Vall de Núria sits 2,000 m above sea level. To give you some idea of scale; imagine Lake Louise, Canada’s highest resort or village, being only 1,600 m above sea level by comparison. We were well into the mountains now.

After departing the rack rail we approached the info desk inside the hotel/resort, purchased a precise map of the area and paired it with our other maps that we already had. We told the gentlemen at the desk of our plans to hike to the summit of Pic d’Eina 2,789 m and then adjacent summit Pic d’Noufonts 2,851 m for a total of about 8 hours of hiking and returning in a circuit. The gentlemen at the desk informed us that the two peaks were still covered in ice and would only be accessed with crampons, axes, and ropes until later in the month after the snow melts. Following the weather closely, I felt confident that we had a good chance at finding a safe route with no serious exposure. After thanking him for his warnings and additional information, we proceeded anyways, map in hand..

The first hour was the hardest; acclimating had never been so drastic for us. The summer prior, we did all of our mountain summits from Banff, Alberta. Banff is situated pretty high in the mountains to begin with, so we were always pretty well acclimated. Starting from Ripoll to the Summit of Noufonts, would be 2,160 m elevation gain in just one morning, much more drastic to anything else we’ve done so far. Ascending the valley, there were massive peaks surrounding us in every direction. Our beautiful views were shared only with a few herds of red deer, and furry mountain animals. Nobody was in eyesight or shouting distance almost all day, the only exception was one small group of four backpackers. The backpackers were doing a long hike from well into France over the border inevitably getting to their destination in Queralbs.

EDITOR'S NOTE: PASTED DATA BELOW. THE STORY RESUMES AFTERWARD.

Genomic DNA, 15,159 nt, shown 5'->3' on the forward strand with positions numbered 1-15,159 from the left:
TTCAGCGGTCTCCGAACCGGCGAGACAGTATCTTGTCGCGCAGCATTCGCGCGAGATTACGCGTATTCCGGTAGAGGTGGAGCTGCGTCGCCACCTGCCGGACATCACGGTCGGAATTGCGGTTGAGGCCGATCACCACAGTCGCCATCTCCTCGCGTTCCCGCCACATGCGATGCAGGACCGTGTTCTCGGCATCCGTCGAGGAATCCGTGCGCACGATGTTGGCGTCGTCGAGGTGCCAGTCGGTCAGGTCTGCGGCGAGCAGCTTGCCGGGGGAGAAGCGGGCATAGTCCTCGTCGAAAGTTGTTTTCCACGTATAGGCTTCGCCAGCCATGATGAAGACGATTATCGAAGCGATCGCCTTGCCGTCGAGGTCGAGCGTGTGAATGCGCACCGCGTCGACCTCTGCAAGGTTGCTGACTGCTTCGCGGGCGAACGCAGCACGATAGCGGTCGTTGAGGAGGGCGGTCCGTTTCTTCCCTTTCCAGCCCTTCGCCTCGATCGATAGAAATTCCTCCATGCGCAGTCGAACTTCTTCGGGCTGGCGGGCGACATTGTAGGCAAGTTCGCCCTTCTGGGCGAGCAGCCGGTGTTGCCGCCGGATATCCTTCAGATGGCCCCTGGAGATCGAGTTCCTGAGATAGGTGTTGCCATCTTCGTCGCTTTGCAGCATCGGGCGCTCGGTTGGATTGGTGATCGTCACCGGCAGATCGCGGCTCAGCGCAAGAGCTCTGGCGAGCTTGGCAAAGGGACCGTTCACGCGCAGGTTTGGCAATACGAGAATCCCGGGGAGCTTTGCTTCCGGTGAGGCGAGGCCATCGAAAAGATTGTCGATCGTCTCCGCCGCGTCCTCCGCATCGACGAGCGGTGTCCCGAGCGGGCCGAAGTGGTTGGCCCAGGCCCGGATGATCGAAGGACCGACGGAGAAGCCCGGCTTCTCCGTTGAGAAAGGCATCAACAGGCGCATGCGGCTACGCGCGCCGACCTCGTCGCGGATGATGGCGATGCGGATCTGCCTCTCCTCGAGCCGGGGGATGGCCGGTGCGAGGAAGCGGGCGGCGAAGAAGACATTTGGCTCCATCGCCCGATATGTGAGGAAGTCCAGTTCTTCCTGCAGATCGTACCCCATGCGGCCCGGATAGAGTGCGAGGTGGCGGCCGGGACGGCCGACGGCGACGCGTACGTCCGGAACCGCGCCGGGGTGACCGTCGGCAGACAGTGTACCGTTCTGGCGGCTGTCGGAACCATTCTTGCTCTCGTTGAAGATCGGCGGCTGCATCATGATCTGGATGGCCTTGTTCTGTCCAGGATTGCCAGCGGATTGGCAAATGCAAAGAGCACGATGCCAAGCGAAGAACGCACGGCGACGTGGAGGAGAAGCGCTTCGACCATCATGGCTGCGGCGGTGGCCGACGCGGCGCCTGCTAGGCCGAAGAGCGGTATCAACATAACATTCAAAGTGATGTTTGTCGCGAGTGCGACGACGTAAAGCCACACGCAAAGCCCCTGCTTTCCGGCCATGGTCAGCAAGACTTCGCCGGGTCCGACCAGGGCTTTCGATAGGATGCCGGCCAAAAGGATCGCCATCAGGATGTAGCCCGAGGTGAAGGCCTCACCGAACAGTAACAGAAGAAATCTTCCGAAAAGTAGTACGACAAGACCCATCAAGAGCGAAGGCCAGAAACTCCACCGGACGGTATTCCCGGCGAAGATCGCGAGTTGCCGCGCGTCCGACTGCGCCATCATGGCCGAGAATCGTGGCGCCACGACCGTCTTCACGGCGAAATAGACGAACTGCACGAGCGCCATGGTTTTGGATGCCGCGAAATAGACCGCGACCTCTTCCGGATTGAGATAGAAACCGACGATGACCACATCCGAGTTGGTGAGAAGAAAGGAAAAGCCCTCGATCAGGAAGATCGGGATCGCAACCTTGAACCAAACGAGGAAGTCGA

After a few hours of hiking at a strong pace, we found the snow that we anticipated, on the ridge leading up towards the summit of Pic d’Eina. Scoping out the exposure on either side of the ridge, and checking for the quality of the snow, we deemed it perfectly safe to carry on. The snowy ridge only lasted 100 m or so, and as suspected, caused us little trouble.


The hike was strenuous to the top of Pic d’Eina, but it offered some of the finest summit views. After snapping some photos, and exchanging high fives, our attention was diverted to the north east, where we saw our second peak, Pic d’Noufonts. The entire ridge leading from our peak, to the next peak was visible from the summit of Pic d’Eina . The height gain was minimal and the traverse was a mere 300 m or so, but with a lot more exposure on this ridge, there was also a lot more ice and wind..


We observed each other’s wind burnt cheeks, and with one foot in France, the other foot in Spain, we headed decided not to tackle the next peak, and instead headed back down the mountain.

If you’re looking to get lost in what’s left of Europe’s wilderness, The Pyrenees is a good place to start.  Depending on where you are, you’ll hardly see another soul exploring the range and there’s a good chance for you to say that you’ve stood in both Spain and France at the same time!